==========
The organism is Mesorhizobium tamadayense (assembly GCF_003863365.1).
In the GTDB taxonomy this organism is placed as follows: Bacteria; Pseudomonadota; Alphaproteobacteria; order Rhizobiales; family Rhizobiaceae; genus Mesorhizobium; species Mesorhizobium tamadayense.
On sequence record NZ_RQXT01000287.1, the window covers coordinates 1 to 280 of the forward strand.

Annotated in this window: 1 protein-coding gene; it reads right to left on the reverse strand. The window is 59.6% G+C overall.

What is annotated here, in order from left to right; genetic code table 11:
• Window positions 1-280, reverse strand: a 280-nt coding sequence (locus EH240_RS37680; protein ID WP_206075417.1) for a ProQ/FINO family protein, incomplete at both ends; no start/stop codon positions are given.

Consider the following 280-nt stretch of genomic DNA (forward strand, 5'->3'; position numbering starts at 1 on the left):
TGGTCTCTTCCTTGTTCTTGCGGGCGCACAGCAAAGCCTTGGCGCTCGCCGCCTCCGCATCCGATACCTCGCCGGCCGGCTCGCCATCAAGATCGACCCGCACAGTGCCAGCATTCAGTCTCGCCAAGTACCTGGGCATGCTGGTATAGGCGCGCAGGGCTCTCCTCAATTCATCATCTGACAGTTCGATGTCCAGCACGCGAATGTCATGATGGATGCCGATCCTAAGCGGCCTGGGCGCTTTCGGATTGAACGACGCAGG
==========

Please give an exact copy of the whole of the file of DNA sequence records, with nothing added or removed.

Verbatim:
The organism is Mesorhizobium tamadayense (assembly GCF_003863365.1).
In the GTDB taxonomy this organism is placed as follows: Bacteria; Pseudomonadota; Alphaproteobacteria; order Rhizobiales; family Rhizobiaceae; genus Mesorhizobium; species Mesorhizobium tamadayense.
On sequence record NZ_RQXT01000287.1, the window covers coordinates 1 to 280 of the forward strand.

Annotated in this window: 1 protein-coding gene; it reads right to left on the reverse strand. The window is 59.6% G+C overall.

What is annotated here, in order from left to right; genetic code table 11:
• Window positions 1-280, reverse strand: a 280-nt coding sequence (locus EH240_RS37680; protein ID WP_206075417.1) for a ProQ/FINO family protein, incomplete at both ends; no start/stop codon positions are given.

Consider the following 280-nt stretch of genomic DNA (forward strand, 5'->3'; position numbering starts at 1 on the left):
TGGTCTCTTCCTTGTTCTTGCGGGCGCACAGCAAAGCCTTGGCGCTCGCCGCCTCCGCATCCGATACCTCGCCGGCCGGCTCGCCATCAAGATCGACCCGCACAGTGCCAGCATTCAGTCTCGCCAAGTACCTGGGCATGCTGGTATAGGCGCGCAGGGCTCTCCTCAATTCATCATCTGACAGTTCGATGTCCAGCACGCGAATGTCATGATGGATGCCGATCCTAAGCGGCCTGGGCGCTTTCGGATTGAACGACGCAGG